You come home from that 6 o’clock class, starving, in need of a quick fix. You’ve got a fridge full of fresh salad fixins from your weekend trip to the farmers market, ready to go. But does everything really need to be washed?


Photo by Liana Glaser

Whether or not actual dirt or insects are visible, you can be exposed to tons of harmful pesticides or bacteria hiding in those leafy greens or on that beautiful bunch of radishes.

According to the FDA, harmful bacteria, such as Cyclospora cayetanensis, E. coli, and Shigella can come into contact with the produce while it’s growing, after it’s harvested, and even while it’s being prepared, stored, or shipped.

Not the best news, I know, but if you’re going out of your way to eat this healthy food, you should make sure you’re not making yourself sick in the process.

Keep in mind that eating local or organic doesn’t necessarily guarantee that you won’t consume pesticides that could potentially make you ill. While most organic farmers can promise pesticide-free practices, they can’t promise that their produce wasn’t contaminated after harvesting.


Photo by Matt Stevens

Matt Stevens, an organic farmer at Blue Heron Farm located in Lodi, NY, says that he “truly can walk throughout the farm, grab any vegetable out of the ground or off the plant, eat it, and trust that [he’ll] be safe”. Matt feels this way because he can, “directly see each stage of [the produce’s] harvest and preparation”. But, with that being said, he acknowledges that consumers who do not witness the step-by-step process may feel more comfortable giving their produce a rinse.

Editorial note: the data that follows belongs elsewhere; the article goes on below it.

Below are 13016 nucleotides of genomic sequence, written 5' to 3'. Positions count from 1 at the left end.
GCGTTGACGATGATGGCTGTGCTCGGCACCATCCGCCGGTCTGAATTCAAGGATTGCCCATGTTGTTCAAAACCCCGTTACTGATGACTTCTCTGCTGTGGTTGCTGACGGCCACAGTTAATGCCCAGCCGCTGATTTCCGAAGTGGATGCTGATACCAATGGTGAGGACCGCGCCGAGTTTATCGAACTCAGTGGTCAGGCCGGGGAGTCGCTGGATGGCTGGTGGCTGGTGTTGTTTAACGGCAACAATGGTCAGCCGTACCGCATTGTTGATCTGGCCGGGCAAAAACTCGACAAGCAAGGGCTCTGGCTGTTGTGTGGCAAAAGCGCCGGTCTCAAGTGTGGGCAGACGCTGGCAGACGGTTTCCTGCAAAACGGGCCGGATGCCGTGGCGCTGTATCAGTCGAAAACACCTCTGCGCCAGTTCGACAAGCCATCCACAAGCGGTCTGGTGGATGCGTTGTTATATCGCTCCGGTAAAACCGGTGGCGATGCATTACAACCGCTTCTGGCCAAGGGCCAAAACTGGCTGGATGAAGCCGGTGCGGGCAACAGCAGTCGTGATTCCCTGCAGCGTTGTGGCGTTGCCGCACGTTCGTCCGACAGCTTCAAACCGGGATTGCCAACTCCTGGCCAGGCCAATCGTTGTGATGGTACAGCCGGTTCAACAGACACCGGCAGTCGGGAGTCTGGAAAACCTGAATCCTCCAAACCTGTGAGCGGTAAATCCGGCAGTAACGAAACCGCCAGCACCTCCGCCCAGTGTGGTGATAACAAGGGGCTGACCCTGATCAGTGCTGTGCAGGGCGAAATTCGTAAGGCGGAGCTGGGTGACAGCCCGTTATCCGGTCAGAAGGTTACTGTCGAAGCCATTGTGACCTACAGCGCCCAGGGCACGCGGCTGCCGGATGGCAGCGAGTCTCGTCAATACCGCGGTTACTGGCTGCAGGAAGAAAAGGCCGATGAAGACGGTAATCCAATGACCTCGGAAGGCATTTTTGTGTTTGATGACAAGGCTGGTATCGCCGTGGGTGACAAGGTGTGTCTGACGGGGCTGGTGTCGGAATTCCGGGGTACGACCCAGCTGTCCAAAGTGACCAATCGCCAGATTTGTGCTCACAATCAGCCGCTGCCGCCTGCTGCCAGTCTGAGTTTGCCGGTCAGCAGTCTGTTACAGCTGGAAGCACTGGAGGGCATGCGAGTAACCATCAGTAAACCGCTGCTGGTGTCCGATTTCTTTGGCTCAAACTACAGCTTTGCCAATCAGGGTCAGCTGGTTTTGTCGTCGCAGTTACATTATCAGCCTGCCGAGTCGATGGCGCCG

Organic farms like the one Matt works at do everything they can to be transparent and safe, including washing their produce before selling it. But, they can’t control external factors and suggest a good wash before consuming.

What happens if I consume these harmful pesticides/bacteria?

According to the Center for Disease Control and Prevention, produce accounts for 12% of all food-borne illnesses or illnesses resulting from contaminated food. One example of a “food-borne illness” occurred in 2003 when several outbreaks of Hepatitis A traced back to green onions imported from Mexico. Over 500 people were diagnosed with Hepatitis A, and this diagnosis was fatal for three people.

While this may seem like it wouldn’t or couldn’t happen to you, think about this next time you’re in a public setting: 1 in 6 Americans get sick from food-borne illnesses each year, and each year these illnesses result in an estimated 128,000 hospitalizations and 3,000 deaths.

May the odds be ever in your favor.


GIF courtesy of

Just kidding. There is a simple way to avoid this, so don’t stop eating your fruits and veggies just yet. The FDA recommends just a quick, but thorough, rinse under cool running water. No soap necessary and definitely no fancy produce washes.

If you buy food that is pre-washed, you’re good to go. Most packaged leafy greens, such as baby spinach, arugula and lettuce mixes, are double — and sometimes triple — washed. Phew.